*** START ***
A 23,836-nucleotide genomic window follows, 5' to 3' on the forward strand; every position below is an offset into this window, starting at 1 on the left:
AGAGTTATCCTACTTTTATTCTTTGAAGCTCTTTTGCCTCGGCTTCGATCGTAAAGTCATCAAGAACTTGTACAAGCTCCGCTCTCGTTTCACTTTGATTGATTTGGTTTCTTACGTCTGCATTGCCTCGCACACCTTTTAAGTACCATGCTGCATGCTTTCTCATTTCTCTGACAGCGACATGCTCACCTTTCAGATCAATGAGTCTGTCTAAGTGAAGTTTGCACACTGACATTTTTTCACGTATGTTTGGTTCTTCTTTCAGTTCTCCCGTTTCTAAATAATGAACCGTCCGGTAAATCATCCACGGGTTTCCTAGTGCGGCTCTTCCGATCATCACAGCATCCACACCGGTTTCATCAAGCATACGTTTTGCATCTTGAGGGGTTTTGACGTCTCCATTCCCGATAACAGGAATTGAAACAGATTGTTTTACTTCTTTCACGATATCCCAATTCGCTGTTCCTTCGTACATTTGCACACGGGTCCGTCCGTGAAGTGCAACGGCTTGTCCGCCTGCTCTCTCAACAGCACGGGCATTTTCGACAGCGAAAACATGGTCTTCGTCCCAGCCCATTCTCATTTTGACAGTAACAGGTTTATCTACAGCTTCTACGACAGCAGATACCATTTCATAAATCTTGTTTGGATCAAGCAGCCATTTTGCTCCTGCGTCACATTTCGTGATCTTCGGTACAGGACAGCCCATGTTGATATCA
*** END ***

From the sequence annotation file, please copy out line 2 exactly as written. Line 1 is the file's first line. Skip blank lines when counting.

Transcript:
AGAGTTATCCTACTTTTATTCTTTGAAGCTCTTTTGCCTCGGCTTCGATCGTAAAGTCATCAAGAACTTGTACAAGCTCCGCTCTCGTTTCACTTTGATTGATTTGGTTTCTTACGTCTGCATTGCCTCGCACACCTTTTAAGTACCATGCTGCATGCTTTCTCATTTCTCTGACAGCGACATGCTCACCTTTCAGATCAATGAGTCTGTCTAAGTGAAGTTTGCACACTGACATTTTTTCACGTATGTTTGGTTCTTCTTTCAGTTCTCCCGTTTCTAAATAATGAACCGTCCGGTAAATCATCCACGGGTTTCCTAGTGCGGCTCTTCCGATCATCACAGCATCCACACCGGTTTCATCAAGCATACGTTTTGCATCTTGAGGGGTTTTGACGTCTCCATTCCCGATAACAGGAATTGAAACAGATTGTTTTACTTCTTTCACGATATCCCAATTCGCTGTTCCTTCGTACATTTGCACACGGGTCCGTCCGTGAAGTGCAACGGCTTGTCCGCCTGCTCTCTCAACAGCACGGGCATTTTCGACAGCGAAAACATGGTCTTCGTCCCAGCCCATTCTCATTTTGACAGTAACAGGTTTATCTACAGCTTCTACGACAGCAGATACCATTTCATAAATCTTGTTTGGATCAAGCAGCCATTTTGCTCCTGCGTCACATTTCGTGATCTTCGGTACAGGACAGCCCATGTTGATATCA